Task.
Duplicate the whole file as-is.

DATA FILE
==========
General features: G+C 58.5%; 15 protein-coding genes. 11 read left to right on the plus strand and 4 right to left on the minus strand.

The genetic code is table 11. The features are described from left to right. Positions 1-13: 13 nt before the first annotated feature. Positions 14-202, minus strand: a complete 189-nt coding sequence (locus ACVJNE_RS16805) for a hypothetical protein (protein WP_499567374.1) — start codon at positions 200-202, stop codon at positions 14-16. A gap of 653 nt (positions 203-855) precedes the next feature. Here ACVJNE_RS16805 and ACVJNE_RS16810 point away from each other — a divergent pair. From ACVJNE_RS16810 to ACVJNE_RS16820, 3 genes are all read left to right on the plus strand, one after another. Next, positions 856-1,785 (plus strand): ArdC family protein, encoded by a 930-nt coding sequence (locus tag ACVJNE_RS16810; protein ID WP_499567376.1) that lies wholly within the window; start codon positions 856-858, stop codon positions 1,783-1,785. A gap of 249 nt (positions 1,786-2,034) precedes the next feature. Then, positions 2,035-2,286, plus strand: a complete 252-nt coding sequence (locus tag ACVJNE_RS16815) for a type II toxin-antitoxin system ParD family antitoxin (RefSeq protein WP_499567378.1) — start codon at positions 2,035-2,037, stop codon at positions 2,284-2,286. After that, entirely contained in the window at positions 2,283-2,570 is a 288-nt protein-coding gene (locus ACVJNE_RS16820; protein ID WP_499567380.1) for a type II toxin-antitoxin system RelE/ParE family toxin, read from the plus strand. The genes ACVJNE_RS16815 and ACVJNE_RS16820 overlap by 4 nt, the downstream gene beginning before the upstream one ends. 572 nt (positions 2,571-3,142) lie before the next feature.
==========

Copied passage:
General features: G+C 58.5%; 15 protein-coding genes. 11 read left to right on the plus strand and 4 right to left on the minus strand.

The genetic code is table 11. The features are described from left to right. Positions 1-13: 13 nt before the first annotated feature. Positions 14-202, minus strand: a complete 189-nt coding sequence (locus ACVJNE_RS16805) for a hypothetical protein (protein WP_499567374.1) — start codon at positions 200-202, stop codon at positions 14-16. A gap of 653 nt (positions 203-855) precedes the next feature. Here ACVJNE_RS16805 and ACVJNE_RS16810 point away from each other — a divergent pair. From ACVJNE_RS16810 to ACVJNE_RS16820, 3 genes are all read left to right on the plus strand, one after another. Next, positions 856-1,785 (plus strand): ArdC family protein, encoded by a 930-nt coding sequence (locus tag ACVJNE_RS16810; protein ID WP_499567376.1) that lies wholly within the window; start codon positions 856-858, stop codon positions 1,783-1,785. A gap of 249 nt (positions 1,786-2,034) precedes the next feature. Then, positions 2,035-2,286, plus strand: a complete 252-nt coding sequence (locus tag ACVJNE_RS16815) for a type II toxin-antitoxin system ParD family antitoxin (RefSeq protein WP_499567378.1) — start codon at positions 2,035-2,037, stop codon at positions 2,284-2,286. After that, entirely contained in the window at positions 2,283-2,570 is a 288-nt protein-coding gene (locus ACVJNE_RS16820; protein ID WP_499567380.1) for a type II toxin-antitoxin system RelE/ParE family toxin, read from the plus strand. The genes ACVJNE_RS16815 and ACVJNE_RS16820 overlap by 4 nt, the downstream gene beginning before the upstream one ends. 572 nt (positions 2,571-3,142) lie before the next feature.